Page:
GOP Congressman Cory Gardner: Make Birth Control Available Over The Counter
Congressman Cory Gardner, who is currently locked in an election fight with Colorado Senator Mark Udall, has come out in favor of allowing birth control to be sold over the counter:
The least loved institution in America today is the U.S. Senate, and one of the reasons it is reviled is a zero-sum approach to women’s medical care. It’s time we changed that and adopt modern policies that make sense instead of using women’s medical issues as an election-year power play. One of the most rational ways for Washington to break this gridlock is to approve oral contraception for over-the-counter purchases by adults.
Since “the pill” was first approved 44 years ago, it’s been one of the most proven and tested pharmaceuticals of our time. It is safe, reliable, effective, and presents very few risks or complications for the more than 10 million women who use it. When other drugs have that kind of track record, we approve them for purchase without a prescription; the Food and Drug Administration has already reclassified over 100 different treatments. Name-brand drugs like Advil, Pepcid, Claritin, Prilosec and many others were once sold by prescription only, but moved to over-the-counter sale (OTC) once they’d been proven safe and unlikely to be abused.
When treatments go over-the-counter, two things happen: they get dramatically cheaper and consumers save time and hassle by avoiding unnecessary doctors’ appointments just to get the pharmaceuticals they already know they need.
Since January 2011, an obscure provision of Obamacare has blocked insurers from covering OTC medicine without a prescription. If Democrats are serious about making oral contraception affordable and accessible, we can reverse that technical provision.
Driving the price down for a safe medicine is a better way to provide access to adults who want it than President Obama’s insurance mandate. Many women don’t have access today in spite of the Obamacare mandate, and it violates religious liberty in the process. If a new generation of senators puts partisanship aside, we can protect the liberties of women to have easy access to affordable oral contraception at the same time we protect the rights of those with conscience objections.
Moving oral contraceptives to OTC status is not a new idea: A committee of the American College of Obstetricians and Gynecologists recommended the switch in 2012, citing a scientific trial that proved pharmacists and women themselves could effectively screen potential patients without the inconvenience and cost of a doctor’s visit.
Since it makes so much sense, you might wonder why this change has not happened yet. It’s because too many people in Washington would rather play politics with contraception instead of actually making life easier for women. Too many Democrats prefer to attack Republicans on the issue of contraception rather than actually make contraception more available and affordable and too many Republicans are afraid to break the mold.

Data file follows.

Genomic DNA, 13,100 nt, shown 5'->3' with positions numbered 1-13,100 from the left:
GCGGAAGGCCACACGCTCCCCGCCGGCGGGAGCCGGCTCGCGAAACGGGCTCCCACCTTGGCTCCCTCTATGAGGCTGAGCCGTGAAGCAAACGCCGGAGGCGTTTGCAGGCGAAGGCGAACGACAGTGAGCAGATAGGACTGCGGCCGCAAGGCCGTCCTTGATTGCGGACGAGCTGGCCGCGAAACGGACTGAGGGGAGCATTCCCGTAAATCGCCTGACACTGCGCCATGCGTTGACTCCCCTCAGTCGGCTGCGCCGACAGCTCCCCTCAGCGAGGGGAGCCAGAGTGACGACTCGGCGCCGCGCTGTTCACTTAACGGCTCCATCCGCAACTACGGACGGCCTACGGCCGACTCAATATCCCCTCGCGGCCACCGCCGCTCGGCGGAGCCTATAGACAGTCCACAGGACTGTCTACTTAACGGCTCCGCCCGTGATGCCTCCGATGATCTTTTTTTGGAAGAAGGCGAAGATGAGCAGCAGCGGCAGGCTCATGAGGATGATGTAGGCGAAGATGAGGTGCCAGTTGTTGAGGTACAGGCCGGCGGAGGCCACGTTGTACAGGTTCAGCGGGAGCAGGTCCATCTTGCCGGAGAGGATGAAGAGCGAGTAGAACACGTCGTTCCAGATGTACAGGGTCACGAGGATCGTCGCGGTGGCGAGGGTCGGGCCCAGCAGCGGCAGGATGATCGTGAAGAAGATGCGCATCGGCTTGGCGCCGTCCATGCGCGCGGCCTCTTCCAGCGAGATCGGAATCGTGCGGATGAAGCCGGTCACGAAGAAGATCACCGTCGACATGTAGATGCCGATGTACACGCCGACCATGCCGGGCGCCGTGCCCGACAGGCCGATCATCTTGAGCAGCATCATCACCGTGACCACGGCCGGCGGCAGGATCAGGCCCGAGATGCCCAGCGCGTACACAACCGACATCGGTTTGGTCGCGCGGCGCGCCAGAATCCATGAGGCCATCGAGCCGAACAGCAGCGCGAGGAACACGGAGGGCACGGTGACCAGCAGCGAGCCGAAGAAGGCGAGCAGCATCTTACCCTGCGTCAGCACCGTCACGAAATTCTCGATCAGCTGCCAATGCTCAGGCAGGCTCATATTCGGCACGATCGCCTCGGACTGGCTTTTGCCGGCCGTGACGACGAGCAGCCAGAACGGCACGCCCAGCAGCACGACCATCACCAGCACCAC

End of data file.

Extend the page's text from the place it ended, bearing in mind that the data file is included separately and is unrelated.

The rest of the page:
It’s hard to find any real fault with Gardner’s argument here. After lengthy litigation, the FDA recently went ahead and made Plan B and other “morning after” pills available over the counter for women as young as fourteen years old. As Gardner notes in his Op-Ed, the American College of Obstetricians and Gynecologists formally endorsed the idea that birth control pills should be sold over the counter, arguing that the pills themselves are generally safe enough to be sold over the counter and that wider availability of birth control would go a long way toward cutting down on unintended pregnancies, something that should appeal to both the left and the right in the end. Given that, and assuming that the medical evidence in favor of wider access to birth control pills is as solid as the medical arguments in favor of making Plan B available without a prescription, it seems to me that there is little if any rational reason to oppose the idea of allowing women, and even teenagers, to obtain birth control over the counter. Realistically, it would probably the case that the birth control pill would be treated as a “behind the counter” drug in the way some OTC drugs that can be used to manufacture illegal drugs have been, but that would obviously make the drugs far more widely available, which seems like a good thing.
Gardner also makes a good point that making contraceptives available without a prescription would eliminate most of the politics surrounding the issue of birth control, especially as it relates to mandatory insurance coverage. Hobby Lobby and other companies wouldn’t have to worry about providing birth control coverage to their employees, state and federal legislators wouldn’t have to fight over an issue that was settled decades ago, and in the end the entire issue would go back to the medical profession where it belongs. There may be some arguments that women who need to take birth control for medical reasons unrelated to preventing contraception shouldn’t be able to self-medicate without talking to a doctor, but that strikes me as the kind of paternalism based argument that the entire concept of the pill was supposed to have put behind us.
Theoretically at least, this is something that the FDA could do all on its own just as it did with Plan B. All it would take is a new regulation along the lines of the one issued for those drugs. However, given the political firestorm that this issue typically creates it may be wise to have Congress deal with this first. If that doesn’t happen, though, I’d be fine with the FDA taking a step that seems so obvious that one wonders why it hasn’t happened sooner.